However to give you an idea, today the carer bounced in, he met and greeted her, said he was fine! She said when’s he going to respite, he said what’s that, I made a facial signal to her to avoid it. I said you need a little holiday and he said we are going together aren’t we and I just said um. I wouldn’t have dreamed of saying no you are going on your own and I am having a break from caring for you. He can’t accept that he is ill and that I need any relief. He won’t remember and I won’t tell him until he goes and help him with it. Later on she apologised for being so open and she will learn from that. Being economical with the truth, fudging the answer and keeping him calm are absolutely necessary for me, it makes no difference to him. I had to learn what I call ‘dementia speak’, it’s lonely because you lose the person but they have gone anyway. The links to it are on the website and I am sure one of the moderators will post it if you can’t find it. I can look it up and post it otherwise. My main stress now is his refusal to eat more than meagre amounts but he will drink Fortisip twice a day. It’s awful and he has burned up all his fat, muscles are thin and his strength is ebbing and there is nothing I can do except press on, and on.


Hi @Grahamstown, thank you for the link for the Dementia course. I have not even think of this. I have read online but it is a really good idea to do a course. I have signed up and I am looking forward to completing it.

I do have to learn all about how to speak to him, keeping calm and looking after myself. I am not sure I can leave him as yet but I think you are right to do this. We have to have a break and re-energise to be even better carers.

I am sorry that your husband isn't eating well. I hope I will be as strong as you.
 

DesperateofDevon

Registered User
Jul 7, 2019
2,580
Dad is already on palliative care @DesperateofDevon and has been for nearly 2 years now. The hospice ring me once a month to see how he is. He is happy but just declining physically and mentally but his heart is strong so he could go on and on. I don't know where he gets the strength. I aim to keep him at home while I can but I need to be prepared. His GP the hospice and his oncology team have been great but none of them have a clue how long this could go on. It is horrible to watch.
The SALT team & OT team were essential in gaining help with chairs beds etc, maybe the GP will make a referral so you can access this if you haven’t already got it.
Palliative care needs change & you sound as if things are slowly declining. It’s so horrid to watch & breaks your heart on a daily basis. Might be worth just getting a eyes on assessment perhaps
((((((((((Hugs)))))))))))
 

Grahamstown

Registered User
Jan 12, 2018
1,603
East of England
Compassionate Communication, which we discussed earlier, is definitely an ideal to aim for but so difficult to achieve in the face of this disease so I just want to say that I failed dismally this morning. Since it’s going to go on, and on, try better next time. He said he felt hungry this morning so I gave him the same as me, juice boiled egg toast and marmalade, cup of tea which he demanded but even with these desires, I find it most difficult and I definitely have to put food on a spoon, see if he will use it and end up putting it in his mouth. Eventually he resists and I stop, just like a toddler. Then he feels dizzy and is going to faint, at which point I get him back to bed and he recovers. He got up, or at least was awake and I got him up, early this morning which is always a bad sign. I can feel my blood pressure rising and when he is safely tucked up I can relax, recover myself and reflect. I think he thinks about all these things, hunger, tea, marmalade, but when it is put into action which any rational person would do, then he finds it difficult to carry out. That’s my reading of his behaviour anyway, and I end up having to feed him the food which he doesn’t really want. Another reflection is that his body clock is so messed up that he doesn’t know what time it is and he just functions on his own internal clock.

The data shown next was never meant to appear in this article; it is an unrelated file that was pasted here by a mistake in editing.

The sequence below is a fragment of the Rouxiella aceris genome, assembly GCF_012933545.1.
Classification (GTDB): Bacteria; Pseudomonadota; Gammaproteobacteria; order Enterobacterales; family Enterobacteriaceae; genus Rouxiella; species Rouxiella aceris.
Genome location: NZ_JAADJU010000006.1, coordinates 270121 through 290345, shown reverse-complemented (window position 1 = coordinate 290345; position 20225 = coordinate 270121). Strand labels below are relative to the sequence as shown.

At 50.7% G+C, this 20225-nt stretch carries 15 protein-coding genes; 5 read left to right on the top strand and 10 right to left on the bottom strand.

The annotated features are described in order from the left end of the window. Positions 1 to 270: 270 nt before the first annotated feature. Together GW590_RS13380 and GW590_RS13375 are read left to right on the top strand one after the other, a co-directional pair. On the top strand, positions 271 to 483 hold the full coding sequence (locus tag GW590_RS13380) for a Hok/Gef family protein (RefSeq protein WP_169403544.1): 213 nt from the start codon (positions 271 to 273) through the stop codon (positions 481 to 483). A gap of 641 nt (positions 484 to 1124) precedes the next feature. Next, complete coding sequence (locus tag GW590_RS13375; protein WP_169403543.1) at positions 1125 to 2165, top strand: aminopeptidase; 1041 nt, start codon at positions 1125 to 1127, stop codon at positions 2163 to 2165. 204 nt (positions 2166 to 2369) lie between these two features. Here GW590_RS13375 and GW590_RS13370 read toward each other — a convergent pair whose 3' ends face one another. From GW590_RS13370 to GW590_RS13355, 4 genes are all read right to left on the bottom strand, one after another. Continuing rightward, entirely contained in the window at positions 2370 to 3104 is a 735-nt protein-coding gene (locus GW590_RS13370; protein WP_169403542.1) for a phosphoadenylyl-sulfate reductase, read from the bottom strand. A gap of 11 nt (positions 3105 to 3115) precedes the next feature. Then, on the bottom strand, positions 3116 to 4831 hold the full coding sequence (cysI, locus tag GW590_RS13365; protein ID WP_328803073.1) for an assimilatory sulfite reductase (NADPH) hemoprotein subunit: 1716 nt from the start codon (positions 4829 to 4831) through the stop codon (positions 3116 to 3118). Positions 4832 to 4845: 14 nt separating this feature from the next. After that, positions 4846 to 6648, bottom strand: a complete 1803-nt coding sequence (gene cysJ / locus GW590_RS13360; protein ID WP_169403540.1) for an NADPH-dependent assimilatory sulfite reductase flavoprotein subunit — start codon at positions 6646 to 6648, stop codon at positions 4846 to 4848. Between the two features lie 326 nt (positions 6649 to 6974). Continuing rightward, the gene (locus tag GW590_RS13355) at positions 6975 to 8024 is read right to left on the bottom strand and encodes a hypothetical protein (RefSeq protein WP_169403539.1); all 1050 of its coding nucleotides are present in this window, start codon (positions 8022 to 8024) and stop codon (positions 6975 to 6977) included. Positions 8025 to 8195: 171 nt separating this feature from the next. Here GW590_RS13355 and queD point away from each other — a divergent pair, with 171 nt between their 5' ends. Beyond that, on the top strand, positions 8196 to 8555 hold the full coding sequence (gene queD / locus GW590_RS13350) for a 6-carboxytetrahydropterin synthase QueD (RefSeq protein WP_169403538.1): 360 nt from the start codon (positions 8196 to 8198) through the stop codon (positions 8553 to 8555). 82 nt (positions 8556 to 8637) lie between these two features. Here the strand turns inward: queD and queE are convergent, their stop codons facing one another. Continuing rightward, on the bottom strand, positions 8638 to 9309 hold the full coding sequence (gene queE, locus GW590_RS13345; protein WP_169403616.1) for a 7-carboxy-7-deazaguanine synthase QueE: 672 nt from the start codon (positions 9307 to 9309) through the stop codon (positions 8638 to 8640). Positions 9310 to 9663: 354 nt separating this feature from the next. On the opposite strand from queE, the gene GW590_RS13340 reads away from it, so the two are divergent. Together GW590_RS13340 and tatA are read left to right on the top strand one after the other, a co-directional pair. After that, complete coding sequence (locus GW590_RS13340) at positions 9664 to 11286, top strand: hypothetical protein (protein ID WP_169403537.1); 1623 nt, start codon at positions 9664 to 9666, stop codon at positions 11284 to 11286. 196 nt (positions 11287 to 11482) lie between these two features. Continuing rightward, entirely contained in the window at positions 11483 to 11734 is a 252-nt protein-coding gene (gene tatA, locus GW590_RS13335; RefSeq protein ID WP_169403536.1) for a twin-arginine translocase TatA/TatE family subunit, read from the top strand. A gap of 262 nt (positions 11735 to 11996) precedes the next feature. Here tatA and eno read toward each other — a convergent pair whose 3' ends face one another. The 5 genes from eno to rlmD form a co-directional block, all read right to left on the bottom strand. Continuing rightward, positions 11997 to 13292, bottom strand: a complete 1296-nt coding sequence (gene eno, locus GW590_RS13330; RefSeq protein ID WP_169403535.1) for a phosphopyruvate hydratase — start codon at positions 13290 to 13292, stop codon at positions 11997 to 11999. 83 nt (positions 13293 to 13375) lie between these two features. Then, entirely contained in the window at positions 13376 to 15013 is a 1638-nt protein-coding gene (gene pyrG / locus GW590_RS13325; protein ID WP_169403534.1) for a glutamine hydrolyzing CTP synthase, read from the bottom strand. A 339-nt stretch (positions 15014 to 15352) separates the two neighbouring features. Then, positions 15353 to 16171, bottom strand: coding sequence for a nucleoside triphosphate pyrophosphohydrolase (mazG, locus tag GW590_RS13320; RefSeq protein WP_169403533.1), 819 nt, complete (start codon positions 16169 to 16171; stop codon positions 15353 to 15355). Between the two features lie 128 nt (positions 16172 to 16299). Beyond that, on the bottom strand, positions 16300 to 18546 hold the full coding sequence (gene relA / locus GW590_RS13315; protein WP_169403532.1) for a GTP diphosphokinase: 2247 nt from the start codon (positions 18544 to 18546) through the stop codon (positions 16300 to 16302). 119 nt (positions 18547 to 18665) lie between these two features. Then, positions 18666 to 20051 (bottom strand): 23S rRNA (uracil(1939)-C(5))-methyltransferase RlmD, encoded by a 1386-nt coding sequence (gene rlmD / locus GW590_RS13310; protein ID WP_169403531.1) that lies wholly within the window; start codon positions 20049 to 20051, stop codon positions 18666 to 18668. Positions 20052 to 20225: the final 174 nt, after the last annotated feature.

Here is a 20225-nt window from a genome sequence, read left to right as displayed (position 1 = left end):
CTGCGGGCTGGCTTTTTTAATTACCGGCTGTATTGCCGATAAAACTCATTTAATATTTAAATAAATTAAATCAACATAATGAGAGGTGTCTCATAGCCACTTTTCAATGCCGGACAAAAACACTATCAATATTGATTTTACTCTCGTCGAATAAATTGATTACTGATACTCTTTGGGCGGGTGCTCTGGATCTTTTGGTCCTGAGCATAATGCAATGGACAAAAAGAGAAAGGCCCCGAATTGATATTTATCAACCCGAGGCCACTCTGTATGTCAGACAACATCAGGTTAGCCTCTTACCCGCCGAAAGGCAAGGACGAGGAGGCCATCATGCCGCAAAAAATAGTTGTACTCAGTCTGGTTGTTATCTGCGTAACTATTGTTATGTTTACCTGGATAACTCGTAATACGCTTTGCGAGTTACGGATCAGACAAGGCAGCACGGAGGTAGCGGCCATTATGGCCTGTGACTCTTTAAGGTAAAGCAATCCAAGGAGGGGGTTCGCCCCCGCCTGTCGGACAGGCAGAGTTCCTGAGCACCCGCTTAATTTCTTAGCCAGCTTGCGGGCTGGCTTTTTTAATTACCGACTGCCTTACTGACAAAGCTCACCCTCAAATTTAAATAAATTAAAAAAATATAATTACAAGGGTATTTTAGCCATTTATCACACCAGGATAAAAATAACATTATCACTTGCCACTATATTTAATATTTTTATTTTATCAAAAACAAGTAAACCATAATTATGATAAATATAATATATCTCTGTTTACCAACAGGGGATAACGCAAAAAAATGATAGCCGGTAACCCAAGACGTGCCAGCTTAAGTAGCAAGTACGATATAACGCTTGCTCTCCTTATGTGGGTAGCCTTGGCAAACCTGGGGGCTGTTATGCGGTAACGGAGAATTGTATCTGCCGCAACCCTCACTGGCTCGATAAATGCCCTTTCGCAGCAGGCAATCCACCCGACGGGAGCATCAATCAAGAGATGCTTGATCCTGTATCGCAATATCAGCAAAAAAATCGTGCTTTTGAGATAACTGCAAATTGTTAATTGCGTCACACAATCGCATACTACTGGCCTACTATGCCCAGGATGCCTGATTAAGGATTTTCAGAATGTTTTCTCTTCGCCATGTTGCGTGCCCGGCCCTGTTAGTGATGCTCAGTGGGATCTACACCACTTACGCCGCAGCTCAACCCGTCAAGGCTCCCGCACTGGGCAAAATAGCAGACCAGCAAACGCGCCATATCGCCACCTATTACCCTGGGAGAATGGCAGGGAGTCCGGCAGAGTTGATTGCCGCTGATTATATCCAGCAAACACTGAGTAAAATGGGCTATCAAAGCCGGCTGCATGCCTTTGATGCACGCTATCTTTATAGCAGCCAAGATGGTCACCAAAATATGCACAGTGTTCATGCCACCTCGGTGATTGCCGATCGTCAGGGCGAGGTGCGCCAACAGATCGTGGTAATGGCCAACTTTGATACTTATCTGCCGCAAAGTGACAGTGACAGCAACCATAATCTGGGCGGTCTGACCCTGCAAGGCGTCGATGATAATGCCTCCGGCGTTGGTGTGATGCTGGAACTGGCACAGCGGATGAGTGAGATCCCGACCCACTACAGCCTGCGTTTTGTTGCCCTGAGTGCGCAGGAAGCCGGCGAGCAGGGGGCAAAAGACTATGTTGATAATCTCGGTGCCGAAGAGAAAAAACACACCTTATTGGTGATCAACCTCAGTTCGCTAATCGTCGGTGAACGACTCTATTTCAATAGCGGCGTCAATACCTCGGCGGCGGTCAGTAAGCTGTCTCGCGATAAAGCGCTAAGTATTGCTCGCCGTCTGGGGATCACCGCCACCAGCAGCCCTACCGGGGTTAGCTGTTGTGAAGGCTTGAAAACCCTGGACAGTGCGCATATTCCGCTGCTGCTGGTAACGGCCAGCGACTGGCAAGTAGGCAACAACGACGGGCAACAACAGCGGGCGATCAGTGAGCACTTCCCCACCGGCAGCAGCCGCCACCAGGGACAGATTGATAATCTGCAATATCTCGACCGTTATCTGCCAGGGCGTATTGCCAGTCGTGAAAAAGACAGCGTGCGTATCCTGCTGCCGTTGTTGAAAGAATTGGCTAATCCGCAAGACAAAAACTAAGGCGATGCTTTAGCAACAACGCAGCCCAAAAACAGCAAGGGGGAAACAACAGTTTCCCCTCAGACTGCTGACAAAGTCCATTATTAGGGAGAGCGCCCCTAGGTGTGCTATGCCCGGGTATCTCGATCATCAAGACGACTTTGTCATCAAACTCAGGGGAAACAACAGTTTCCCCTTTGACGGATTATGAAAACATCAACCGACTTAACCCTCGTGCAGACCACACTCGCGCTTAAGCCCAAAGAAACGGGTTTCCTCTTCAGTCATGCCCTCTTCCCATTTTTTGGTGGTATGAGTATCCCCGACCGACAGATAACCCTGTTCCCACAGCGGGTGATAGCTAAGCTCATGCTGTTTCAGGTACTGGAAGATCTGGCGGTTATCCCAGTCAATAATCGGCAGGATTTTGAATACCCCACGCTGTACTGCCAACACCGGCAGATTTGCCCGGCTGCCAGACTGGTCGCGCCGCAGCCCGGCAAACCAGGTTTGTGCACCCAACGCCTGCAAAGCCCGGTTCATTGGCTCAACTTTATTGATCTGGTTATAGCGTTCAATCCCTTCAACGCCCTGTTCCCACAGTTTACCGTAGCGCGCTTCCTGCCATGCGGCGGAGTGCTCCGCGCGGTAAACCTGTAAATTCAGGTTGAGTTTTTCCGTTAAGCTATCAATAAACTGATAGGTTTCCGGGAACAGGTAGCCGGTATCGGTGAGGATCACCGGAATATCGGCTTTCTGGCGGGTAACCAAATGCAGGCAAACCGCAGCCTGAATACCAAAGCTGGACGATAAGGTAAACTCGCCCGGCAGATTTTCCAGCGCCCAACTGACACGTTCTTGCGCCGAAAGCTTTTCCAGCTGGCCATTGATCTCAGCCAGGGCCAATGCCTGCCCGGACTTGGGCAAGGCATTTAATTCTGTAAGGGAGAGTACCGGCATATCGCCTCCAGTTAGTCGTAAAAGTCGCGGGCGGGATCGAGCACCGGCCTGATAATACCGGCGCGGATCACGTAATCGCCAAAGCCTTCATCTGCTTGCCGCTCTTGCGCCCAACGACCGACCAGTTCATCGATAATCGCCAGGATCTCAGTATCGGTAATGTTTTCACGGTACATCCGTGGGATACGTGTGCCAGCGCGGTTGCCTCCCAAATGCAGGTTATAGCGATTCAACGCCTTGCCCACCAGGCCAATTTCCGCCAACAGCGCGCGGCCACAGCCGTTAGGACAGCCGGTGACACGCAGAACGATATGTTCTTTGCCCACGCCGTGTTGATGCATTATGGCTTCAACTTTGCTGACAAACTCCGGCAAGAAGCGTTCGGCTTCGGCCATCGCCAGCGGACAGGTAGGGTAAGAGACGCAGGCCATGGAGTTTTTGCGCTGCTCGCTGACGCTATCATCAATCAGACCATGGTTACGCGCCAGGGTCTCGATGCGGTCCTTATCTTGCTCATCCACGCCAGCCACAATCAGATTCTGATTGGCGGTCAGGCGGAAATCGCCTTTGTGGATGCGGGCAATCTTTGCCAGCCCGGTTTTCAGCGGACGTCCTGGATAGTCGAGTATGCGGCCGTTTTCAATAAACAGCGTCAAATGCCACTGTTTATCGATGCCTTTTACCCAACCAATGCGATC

DesperateofDevon

Registered User
Jul 7, 2019
2,580
Compassionate Communication, which we discussed earlier, is definitely an ideal to aim for but so difficult to achieve in the face of this disease so I just want to say that I failed dismally this morning. Since it’s going to go on, and on, try better next time. He said he felt hungry this morning so I gave him the same as me, juice boiled egg toast and marmalade, cup of tea which he demanded but even with these desires, I find it most difficult and I definitely have to put food on a spoon, see if he will use it and end up putting it in his mouth. Eventually he resists and I stop, just like a toddler. Then he feels dizzy and is going to faint, at which point I get him back to bed and he recovers. He got up, or at least was awake and I got him up, early this morning which is always a bad sign. I can feel my blood pressure rising and when he is safely tucked up I can relax, recover myself and reflect. I think he thinks about all these things, hunger, tea, marmalade, but when it is put into action which any rational person would do, then he finds it difficult to carry out. That’s my reading of his behaviour anyway, and I end up having to feed him the food which he doesn’t really want. Another reflection is that his body clock is so messed up that he doesn’t know what time it is and he just functions on his own internal clock.
little & often with food routines - like a toddler. It’s sad as you must look at the man you love & wonder how this happened & why. it is easier with a parent in some ways I think, & I admire your resilience & patience.

I find Mum copes better with small amounts of food on her plate & then she will ask for pudding. Literally soft melt in the mouth low chew food ; now I can braise in 101 different ways to ensure that softness. At least I’m cooking for OH as well so it’s not so disheartening to find food not eaten & discarded.

Calories not quantity , & as for vegetables I sneak them into gravy &sauces!
 

Duggies-girl

Registered User
Sep 6, 2017
1,787